Revel Home Theater (SGHT Review) Measurements Page 2

The sensitivity of the Voice center channel is 88.9dB/W/m (B-weighted). Its impedance, like the Gem's, depends on the settings of the rear controls, though the changes are relatively small. Fig.3 shows the impedance with the tweeter set to "0dB," the boundary control to "stand mounted." In some of the other settings, the impedance at 200Hz and above 10kHz drops slightly below 4 ohms (no lower than 3.5 ohms, but no competent amplifier rated to drive 4 ohms should have a problem with this.

Fig.3 Revel Voice, electrical impedance (solid) and phase (dashed) (2 ohms/vertical div.).

The frequency response of the Voice is shown in Fig.4, measured and combined in the same fashion as the Gem response in Fig.2. As with the Gem, the Voice exhibits a very smooth response, with good extension up to the highest frequencies, and no significant peaks. The Gem and Voice are well-matched spectrally, though the Gem does appear to be a little more linear in the upper midrange, the Voice a little smoother in the treble. (The latter is surprising, since both loudspeakers share the same tweeter design.) I also feel that the Voice could profit from a "-2dB" setting on its tweeter-level control, a choice the Gem provides but the Voice does not.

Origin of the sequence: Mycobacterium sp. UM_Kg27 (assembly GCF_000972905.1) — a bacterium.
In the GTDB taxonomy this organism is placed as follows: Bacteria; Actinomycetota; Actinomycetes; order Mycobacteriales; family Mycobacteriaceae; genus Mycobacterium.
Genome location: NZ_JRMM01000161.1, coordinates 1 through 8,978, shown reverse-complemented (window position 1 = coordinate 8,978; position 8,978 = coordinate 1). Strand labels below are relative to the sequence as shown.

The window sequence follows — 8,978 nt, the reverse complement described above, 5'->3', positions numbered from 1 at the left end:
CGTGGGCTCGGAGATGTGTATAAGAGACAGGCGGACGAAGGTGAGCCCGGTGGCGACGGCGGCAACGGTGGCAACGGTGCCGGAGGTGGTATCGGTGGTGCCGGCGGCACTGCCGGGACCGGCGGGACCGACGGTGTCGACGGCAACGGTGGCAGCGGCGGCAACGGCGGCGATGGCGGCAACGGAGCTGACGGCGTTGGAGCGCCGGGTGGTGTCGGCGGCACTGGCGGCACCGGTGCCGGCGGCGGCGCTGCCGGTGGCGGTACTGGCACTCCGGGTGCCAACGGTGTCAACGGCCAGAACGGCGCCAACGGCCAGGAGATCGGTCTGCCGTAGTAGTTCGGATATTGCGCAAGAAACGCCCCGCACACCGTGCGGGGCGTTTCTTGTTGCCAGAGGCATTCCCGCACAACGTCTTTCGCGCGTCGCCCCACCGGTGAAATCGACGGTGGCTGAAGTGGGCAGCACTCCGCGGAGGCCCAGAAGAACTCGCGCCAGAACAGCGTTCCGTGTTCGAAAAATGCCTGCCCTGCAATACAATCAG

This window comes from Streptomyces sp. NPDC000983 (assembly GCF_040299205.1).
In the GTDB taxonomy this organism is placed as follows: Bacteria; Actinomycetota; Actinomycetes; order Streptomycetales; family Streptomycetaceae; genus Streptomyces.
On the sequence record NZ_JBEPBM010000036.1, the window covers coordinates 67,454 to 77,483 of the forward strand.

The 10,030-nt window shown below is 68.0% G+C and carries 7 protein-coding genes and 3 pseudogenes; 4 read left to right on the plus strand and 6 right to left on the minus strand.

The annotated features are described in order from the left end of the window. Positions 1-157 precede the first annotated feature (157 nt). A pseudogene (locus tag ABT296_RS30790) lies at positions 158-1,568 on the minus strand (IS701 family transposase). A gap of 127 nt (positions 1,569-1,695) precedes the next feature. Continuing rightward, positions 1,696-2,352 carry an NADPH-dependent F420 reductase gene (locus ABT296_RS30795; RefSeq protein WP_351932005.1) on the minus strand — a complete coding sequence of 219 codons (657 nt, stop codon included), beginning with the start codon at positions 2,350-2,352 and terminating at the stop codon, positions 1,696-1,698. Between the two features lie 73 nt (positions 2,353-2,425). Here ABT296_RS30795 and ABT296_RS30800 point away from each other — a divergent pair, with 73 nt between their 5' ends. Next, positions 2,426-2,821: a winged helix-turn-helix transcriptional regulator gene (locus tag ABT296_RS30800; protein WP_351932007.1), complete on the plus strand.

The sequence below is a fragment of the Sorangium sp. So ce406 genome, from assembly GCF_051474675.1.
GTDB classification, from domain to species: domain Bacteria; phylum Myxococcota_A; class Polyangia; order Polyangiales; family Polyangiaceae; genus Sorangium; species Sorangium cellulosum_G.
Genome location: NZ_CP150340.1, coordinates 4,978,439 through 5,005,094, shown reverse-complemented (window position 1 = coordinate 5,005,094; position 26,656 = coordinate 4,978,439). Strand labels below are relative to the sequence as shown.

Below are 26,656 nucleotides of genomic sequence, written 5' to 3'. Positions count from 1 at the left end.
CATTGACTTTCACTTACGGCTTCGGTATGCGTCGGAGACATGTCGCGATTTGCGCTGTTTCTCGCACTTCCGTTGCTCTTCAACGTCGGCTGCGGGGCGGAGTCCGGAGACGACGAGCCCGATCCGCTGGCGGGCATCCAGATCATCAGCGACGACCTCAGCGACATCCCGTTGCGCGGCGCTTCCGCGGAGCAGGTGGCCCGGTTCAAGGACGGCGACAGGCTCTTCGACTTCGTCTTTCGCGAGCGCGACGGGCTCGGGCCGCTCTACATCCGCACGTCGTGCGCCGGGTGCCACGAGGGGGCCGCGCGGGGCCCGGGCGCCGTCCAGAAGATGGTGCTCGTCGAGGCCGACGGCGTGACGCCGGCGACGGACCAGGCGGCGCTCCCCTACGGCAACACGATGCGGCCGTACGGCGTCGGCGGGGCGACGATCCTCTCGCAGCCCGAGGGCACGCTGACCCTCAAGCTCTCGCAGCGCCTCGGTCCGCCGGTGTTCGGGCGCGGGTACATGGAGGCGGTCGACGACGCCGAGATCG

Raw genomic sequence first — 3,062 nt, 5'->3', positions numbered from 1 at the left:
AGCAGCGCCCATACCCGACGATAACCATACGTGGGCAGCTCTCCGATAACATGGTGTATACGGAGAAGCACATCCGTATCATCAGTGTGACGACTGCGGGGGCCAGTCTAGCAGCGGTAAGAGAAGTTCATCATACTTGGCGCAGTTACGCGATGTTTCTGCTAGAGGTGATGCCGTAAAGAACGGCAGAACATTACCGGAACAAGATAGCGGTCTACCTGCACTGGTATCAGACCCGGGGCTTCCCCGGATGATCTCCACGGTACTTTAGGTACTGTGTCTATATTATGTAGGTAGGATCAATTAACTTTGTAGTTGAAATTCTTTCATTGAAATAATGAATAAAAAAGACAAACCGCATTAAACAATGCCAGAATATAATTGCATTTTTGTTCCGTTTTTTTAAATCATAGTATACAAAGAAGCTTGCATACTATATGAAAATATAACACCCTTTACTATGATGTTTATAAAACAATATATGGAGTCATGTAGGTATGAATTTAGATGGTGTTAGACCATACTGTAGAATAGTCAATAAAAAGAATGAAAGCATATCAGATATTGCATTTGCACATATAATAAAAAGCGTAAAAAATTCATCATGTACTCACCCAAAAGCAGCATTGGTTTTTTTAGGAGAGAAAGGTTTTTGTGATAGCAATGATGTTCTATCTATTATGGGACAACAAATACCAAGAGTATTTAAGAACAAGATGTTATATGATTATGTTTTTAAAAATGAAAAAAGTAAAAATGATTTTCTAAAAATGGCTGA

Fig.4 Revel Voice, anechoic response on tweeter axis at 50", averaged across 30° horizontal window and corrected for microphone response, with complex sum of nearfield woofer and port responses plotted below 300Hz.

The lateral dispersion of the Voice is extremely smooth—easily as good as the Gem, perhaps even a little better. Off-axis seating positions should be no problem with the Voice. Vertical dispersion likewise will not be a problem if you sit reasonably close to the tweeter's vertical axis.

The impulse and step responses of the Voice are good, and very similar to those of the Gem. Like the Gem, the Voice is not time-coherent. The Voice's boundary control has only a small effect when switched between stand and (television) monitor placement, the latter dropping its response about 1dB in the 200Hz - 800Hz region. Though arguably slightly less clean than that of the Gem, the Voice's delayed resonance plot is still excellent, with no obvious aberrations that might cause audible coloration.

The cabinets of both the Gem and the Voice are reasonably well-damped. There is, however, one significant resonance in each. This falls between 600Hz and 700Hz, and is most prominent in the top panel of the Gem and the side panel in the Voice. It is likely too high in frequency and Q (responding to only a very narrow band of frequencies) to be easily excited. It certainly caused no audible problems.

This first-rate set of measurements clearly establishes that the Gem and Voice are both very well-engineered loudspeakers. I am always troubled when a loudspeaker measures bad but sounds good, or the reverse, but the Revels generate no concern on either count.
TJN

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